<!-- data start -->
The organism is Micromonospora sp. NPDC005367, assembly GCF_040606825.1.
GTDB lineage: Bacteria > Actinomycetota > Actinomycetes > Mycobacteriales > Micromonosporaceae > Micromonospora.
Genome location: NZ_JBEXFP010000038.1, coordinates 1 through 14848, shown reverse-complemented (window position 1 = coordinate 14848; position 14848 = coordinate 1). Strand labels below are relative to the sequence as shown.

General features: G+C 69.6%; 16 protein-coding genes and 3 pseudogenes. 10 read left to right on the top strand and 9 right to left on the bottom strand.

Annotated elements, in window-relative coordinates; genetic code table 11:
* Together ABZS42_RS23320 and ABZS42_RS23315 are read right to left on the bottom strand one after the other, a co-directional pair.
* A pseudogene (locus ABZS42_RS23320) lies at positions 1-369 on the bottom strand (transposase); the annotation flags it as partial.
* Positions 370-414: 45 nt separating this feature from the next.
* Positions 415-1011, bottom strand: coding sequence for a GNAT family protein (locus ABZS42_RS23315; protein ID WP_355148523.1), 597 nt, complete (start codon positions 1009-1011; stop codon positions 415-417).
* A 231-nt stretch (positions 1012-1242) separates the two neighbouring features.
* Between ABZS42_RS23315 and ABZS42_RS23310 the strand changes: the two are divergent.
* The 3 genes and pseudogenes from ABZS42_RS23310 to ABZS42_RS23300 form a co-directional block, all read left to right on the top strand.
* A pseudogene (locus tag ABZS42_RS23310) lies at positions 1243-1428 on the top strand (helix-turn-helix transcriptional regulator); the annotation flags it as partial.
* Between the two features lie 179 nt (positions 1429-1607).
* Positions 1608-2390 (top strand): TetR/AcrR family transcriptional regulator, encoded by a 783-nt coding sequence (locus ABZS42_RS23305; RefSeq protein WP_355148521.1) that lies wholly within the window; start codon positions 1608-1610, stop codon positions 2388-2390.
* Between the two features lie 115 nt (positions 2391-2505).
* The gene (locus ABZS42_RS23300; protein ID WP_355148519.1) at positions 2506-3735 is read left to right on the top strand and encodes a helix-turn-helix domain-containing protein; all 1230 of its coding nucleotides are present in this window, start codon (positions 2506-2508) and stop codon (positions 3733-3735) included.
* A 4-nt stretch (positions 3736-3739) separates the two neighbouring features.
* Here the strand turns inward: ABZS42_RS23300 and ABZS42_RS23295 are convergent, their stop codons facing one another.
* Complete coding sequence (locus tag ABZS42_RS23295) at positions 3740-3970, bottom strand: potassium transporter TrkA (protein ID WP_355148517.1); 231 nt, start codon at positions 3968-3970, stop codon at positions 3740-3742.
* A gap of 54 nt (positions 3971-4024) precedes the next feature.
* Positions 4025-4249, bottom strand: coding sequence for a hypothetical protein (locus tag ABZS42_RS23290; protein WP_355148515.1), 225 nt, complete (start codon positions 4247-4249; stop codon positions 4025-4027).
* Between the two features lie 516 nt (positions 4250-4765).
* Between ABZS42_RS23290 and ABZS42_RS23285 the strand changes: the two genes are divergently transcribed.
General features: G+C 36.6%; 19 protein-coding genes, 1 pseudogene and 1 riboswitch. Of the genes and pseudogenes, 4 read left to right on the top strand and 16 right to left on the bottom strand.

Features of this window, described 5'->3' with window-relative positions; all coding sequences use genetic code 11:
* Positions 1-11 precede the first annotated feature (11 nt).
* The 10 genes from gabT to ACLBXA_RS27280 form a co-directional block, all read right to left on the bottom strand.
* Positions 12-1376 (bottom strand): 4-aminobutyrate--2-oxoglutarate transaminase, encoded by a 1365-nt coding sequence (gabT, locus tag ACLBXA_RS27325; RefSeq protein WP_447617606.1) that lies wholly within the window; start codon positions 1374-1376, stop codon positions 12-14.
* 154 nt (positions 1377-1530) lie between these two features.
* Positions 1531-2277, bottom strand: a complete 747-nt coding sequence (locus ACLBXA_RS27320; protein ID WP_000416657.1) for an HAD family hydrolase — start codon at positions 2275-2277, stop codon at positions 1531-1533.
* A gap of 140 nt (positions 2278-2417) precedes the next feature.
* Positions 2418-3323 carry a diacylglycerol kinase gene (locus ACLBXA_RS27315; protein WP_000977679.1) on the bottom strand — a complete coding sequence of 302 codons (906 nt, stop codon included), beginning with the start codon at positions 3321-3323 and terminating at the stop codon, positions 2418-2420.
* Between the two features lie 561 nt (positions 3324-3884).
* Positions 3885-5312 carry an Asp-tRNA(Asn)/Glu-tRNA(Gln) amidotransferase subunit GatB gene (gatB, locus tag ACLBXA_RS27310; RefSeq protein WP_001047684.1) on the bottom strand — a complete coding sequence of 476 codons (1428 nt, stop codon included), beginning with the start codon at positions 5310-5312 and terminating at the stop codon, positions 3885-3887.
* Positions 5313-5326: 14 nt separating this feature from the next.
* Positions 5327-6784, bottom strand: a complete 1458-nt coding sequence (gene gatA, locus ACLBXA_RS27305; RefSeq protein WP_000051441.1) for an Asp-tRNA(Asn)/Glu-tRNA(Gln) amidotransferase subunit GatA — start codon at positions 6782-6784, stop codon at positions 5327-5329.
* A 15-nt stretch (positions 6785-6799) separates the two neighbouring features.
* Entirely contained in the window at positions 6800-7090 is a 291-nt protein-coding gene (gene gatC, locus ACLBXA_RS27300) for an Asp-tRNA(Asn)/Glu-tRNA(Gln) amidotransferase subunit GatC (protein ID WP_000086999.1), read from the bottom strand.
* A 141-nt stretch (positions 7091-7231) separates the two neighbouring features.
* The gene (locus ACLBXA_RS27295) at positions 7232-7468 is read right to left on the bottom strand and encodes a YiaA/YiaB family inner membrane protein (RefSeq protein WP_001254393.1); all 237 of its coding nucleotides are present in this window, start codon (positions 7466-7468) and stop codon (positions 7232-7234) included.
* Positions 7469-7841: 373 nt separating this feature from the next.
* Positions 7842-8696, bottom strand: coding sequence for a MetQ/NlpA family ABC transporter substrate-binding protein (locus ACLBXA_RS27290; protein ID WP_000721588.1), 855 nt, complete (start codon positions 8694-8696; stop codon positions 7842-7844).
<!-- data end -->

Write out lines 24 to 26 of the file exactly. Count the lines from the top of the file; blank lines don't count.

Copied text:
* Between ABZS42_RS23290 and ABZS42_RS23285 the strand changes: the two genes are divergently transcribed.
General features: G+C 36.6%; 19 protein-coding genes, 1 pseudogene and 1 riboswitch. Of the genes and pseudogenes, 4 read left to right on the top strand and 16 right to left on the bottom strand.

Features of this window, described 5'->3' with window-relative positions; all coding sequences use genetic code 11: